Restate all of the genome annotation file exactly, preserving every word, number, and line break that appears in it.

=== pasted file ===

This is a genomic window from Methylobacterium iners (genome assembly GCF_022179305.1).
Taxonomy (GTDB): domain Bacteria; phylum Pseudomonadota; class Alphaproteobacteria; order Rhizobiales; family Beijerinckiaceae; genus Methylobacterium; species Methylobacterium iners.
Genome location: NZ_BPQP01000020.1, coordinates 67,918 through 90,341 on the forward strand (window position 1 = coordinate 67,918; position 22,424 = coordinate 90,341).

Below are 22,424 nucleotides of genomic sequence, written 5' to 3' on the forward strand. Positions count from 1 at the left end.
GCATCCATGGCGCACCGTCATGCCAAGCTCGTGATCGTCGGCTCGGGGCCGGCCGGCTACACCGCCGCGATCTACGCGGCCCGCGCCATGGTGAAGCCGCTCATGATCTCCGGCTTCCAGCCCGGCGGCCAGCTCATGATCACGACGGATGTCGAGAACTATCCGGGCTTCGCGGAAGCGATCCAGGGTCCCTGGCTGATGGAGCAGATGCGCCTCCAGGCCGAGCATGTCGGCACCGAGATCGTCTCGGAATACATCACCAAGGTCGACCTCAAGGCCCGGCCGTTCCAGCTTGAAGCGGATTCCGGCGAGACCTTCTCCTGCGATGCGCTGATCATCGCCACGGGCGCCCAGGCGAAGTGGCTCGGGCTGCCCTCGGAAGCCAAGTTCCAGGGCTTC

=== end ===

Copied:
This is a genomic window from Methylobacterium iners (genome assembly GCF_022179305.1).
Taxonomy (GTDB): domain Bacteria; phylum Pseudomonadota; class Alphaproteobacteria; order Rhizobiales; family Beijerinckiaceae; genus Methylobacterium; species Methylobacterium iners.
Genome location: NZ_BPQP01000020.1, coordinates 67,918 through 90,341 on the forward strand (window position 1 = coordinate 67,918; position 22,424 = coordinate 90,341).

Below are 22,424 nucleotides of genomic sequence, written 5' to 3' on the forward strand. Positions count from 1 at the left end.
GCATCCATGGCGCACCGTCATGCCAAGCTCGTGATCGTCGGCTCGGGGCCGGCCGGCTACACCGCCGCGATCTACGCGGCCCGCGCCATGGTGAAGCCGCTCATGATCTCCGGCTTCCAGCCCGGCGGCCAGCTCATGATCACGACGGATGTCGAGAACTATCCGGGCTTCGCGGAAGCGATCCAGGGTCCCTGGCTGATGGAGCAGATGCGCCTCCAGGCCGAGCATGTCGGCACCGAGATCGTCTCGGAATACATCACCAAGGTCGACCTCAAGGCCCGGCCGTTCCAGCTTGAAGCGGATTCCGGCGAGACCTTCTCCTGCGATGCGCTGATCATCGCCACGGGCGCCCAGGCGAAGTGGCTCGGGCTGCCCTCGGAAGCCAAGTTCCAGGGCTTC